Chapter 6: The Heat on Buzina
Meanwhile the sun was starting to heat up and some nsenene were warming up from hibernation and were starting to fly. This time, the whole of Buzina hill was decorated with white, blue, red and all colours of clothes worn by nsenene pickers. The best nsenene pickers were all busy searching the grasses and overturning stones and the worst pickers were all over, running after flying nsenene. This was done by mostly children who were very impatient to search the grasses satisfying the common saying that Africans believe in what they see. They kept chasing the flying nsenene and sometimes lost their chases to flying black and white crows and other birds which would intercept and swallow the flying nsenene mid air and the chasers were left cursing. The sun had just come up but Rwameiru was already dripping. With a very big smile showing all his milk-white dentals and his bright eyes put more light on his black face. He was by far the blackest of all the people in the area and sometimes called a Mukooko. At school some children called him Nalongo’s bastered but he was never bothered about the matter. He was there, completely lost in the chase for flying nsenene but as always it was hard to win the war against the drones. The kings reigned high but Rwameiru also grabbed what he grabbed. However for those that searched the grasses, their patience was always paid handsomely. Nadia, as young as she was, beat up all her peers and most of her superiors at picking nsenene. If she ever sat in one place, she would never leave a leaf unturned. And she would always leave the hill with more nsenene in her buveras than twenty people combined. Her mother would never ever let her go to school on a nsenene day. She had missed a number of classes, exams and Sunday services to collect nsenene for her family. She had always educated her peers why she always picked more nsenene than them but most of them always forgot the lessons right after the lectures. Nadia was there busy turning grasses with friends all around her. She knelt down on her feeble knees and planted her arms into the wet grasses as she searched for Nsenene. Her knees and dress were all wet with the morning dew. She was saying, “Yeyizire” every after a few seconds of searching and her friends kept looking at her whenever she said “Yeyizire”. Nadia was picking more nsenene than everybody else in her group. Her friends too bent down to search the grasses for nsenene but the best of them would pick one nsenene in about five minutes yet Nadia would be gloating with more than twenty nsenene in the same amount of time.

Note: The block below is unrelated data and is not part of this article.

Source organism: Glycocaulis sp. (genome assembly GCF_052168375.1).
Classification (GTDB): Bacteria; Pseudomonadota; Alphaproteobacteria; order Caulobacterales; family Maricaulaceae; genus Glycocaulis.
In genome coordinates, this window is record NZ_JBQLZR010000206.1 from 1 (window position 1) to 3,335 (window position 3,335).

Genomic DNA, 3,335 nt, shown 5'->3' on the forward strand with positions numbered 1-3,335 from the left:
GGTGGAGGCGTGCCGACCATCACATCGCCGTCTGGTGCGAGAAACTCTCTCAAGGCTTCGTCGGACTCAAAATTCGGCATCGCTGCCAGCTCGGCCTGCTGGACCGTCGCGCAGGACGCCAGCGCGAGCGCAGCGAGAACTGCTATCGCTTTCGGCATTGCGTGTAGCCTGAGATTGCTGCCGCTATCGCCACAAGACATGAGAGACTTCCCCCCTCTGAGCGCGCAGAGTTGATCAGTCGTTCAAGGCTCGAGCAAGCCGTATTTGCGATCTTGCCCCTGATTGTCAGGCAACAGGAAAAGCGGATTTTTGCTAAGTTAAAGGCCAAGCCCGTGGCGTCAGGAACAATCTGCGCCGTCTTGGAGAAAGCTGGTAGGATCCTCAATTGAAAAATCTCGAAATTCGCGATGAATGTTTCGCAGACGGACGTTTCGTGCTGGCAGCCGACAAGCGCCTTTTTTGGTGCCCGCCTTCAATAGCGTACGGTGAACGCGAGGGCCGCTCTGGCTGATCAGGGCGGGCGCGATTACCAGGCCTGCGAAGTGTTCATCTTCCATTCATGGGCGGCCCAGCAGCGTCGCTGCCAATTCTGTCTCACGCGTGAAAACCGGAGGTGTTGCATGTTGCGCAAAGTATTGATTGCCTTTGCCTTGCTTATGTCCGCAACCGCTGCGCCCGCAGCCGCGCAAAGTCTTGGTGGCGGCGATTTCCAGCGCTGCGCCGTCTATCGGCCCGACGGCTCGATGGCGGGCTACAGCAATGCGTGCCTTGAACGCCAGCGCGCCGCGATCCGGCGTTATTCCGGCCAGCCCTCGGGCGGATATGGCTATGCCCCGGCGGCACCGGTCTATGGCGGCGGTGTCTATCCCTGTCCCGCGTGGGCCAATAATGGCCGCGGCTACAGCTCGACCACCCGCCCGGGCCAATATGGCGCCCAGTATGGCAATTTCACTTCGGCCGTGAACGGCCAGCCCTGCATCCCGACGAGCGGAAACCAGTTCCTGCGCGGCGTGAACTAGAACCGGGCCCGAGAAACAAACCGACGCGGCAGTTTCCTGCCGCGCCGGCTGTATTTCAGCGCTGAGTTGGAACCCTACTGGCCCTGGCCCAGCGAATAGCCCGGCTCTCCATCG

“How do you get so many nsenene Nadia?” her friends asked.
“Nsenene also feel cold and look for warmth, and that’s why they hide until the sun comes up,” Nadia explained but was always interrupted and challenged by her notorious students. “Tell us why then they hide in the wet cold grasses with too much morning dew. Don’t they feel cold there?” asked Norah, her friend. But Nadia was as bright as her eyes and she could answer all questions convincingly, timely and accurately. “You see when they hide in the grasses; their wings blanket their bodies and also because the ground is usually warm and they also take advantage of eating on the grass while they hide from the cold. So if you want to catch more nsenene than others, trust in the grasses, turn them seeing what lies on the ground. And that’s how you catch many nsenene faster and easier.” Explained Nadia